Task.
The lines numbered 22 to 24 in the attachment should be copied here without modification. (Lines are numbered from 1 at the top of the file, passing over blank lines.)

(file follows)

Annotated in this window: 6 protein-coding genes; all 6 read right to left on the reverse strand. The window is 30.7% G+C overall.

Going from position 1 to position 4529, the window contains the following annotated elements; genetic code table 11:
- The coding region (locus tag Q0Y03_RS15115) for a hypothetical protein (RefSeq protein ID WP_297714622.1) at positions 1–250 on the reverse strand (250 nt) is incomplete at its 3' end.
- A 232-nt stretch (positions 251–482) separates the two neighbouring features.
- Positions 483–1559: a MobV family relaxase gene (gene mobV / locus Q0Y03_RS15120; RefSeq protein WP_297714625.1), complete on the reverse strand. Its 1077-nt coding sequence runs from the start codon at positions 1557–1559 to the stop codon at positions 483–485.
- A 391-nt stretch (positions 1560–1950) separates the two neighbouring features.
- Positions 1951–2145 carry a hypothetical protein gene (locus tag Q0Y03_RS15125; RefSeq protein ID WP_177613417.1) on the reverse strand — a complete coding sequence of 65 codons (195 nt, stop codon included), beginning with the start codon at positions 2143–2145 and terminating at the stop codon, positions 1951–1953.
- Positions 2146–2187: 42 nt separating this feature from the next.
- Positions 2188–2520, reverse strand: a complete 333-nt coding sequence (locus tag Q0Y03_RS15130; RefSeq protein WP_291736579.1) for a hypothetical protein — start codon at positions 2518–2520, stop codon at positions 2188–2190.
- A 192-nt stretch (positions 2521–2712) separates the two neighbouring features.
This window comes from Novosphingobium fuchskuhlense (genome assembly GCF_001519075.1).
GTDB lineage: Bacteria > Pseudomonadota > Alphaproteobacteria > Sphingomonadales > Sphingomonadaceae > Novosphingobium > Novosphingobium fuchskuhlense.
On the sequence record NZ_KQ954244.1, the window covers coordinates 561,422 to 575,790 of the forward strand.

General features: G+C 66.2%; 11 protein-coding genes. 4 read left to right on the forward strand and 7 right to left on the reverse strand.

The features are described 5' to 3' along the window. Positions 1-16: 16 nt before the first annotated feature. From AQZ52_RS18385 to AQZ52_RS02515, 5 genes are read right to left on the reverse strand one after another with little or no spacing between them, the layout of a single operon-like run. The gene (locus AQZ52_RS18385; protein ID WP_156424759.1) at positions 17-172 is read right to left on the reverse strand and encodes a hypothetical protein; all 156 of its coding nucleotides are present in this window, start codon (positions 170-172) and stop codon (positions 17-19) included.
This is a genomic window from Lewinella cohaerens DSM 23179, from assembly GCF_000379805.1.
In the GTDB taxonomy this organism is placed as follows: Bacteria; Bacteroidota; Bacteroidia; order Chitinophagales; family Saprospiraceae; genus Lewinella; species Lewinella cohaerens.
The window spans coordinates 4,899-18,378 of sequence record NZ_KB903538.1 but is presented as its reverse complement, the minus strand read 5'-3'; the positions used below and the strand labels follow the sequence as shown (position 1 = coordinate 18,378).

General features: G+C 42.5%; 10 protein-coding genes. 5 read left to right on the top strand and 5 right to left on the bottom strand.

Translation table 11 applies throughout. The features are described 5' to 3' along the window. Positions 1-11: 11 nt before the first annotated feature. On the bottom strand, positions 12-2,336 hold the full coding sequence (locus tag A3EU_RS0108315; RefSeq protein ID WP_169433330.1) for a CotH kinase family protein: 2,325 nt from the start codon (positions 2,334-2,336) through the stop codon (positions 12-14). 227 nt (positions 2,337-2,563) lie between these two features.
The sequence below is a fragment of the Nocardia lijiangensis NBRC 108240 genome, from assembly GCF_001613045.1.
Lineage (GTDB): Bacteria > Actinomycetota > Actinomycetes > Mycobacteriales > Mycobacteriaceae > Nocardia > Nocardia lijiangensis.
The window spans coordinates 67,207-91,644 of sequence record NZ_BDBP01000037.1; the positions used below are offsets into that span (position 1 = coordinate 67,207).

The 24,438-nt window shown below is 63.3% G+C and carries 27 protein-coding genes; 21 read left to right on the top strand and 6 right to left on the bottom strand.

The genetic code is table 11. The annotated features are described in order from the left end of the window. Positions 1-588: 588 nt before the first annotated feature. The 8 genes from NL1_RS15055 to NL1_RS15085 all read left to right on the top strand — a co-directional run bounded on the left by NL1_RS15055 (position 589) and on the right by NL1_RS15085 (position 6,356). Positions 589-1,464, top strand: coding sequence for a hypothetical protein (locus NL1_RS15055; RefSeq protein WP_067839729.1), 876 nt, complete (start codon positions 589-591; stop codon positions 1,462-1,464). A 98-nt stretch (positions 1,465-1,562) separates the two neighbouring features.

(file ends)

Lineage (GTDB): Bacteria > Actinomycetota > Actinomycetes > Mycobacteriales > Mycobacteriaceae > Nocardia > Nocardia lijiangensis.
The window spans coordinates 67,207-91,644 of sequence record NZ_BDBP01000037.1; the positions used below are offsets into that span (position 1 = coordinate 67,207).

The 24,438-nt window shown below is 63.3% G+C and carries 27 protein-coding genes; 21 read left to right on the top strand and 6 right to left on the bottom strand.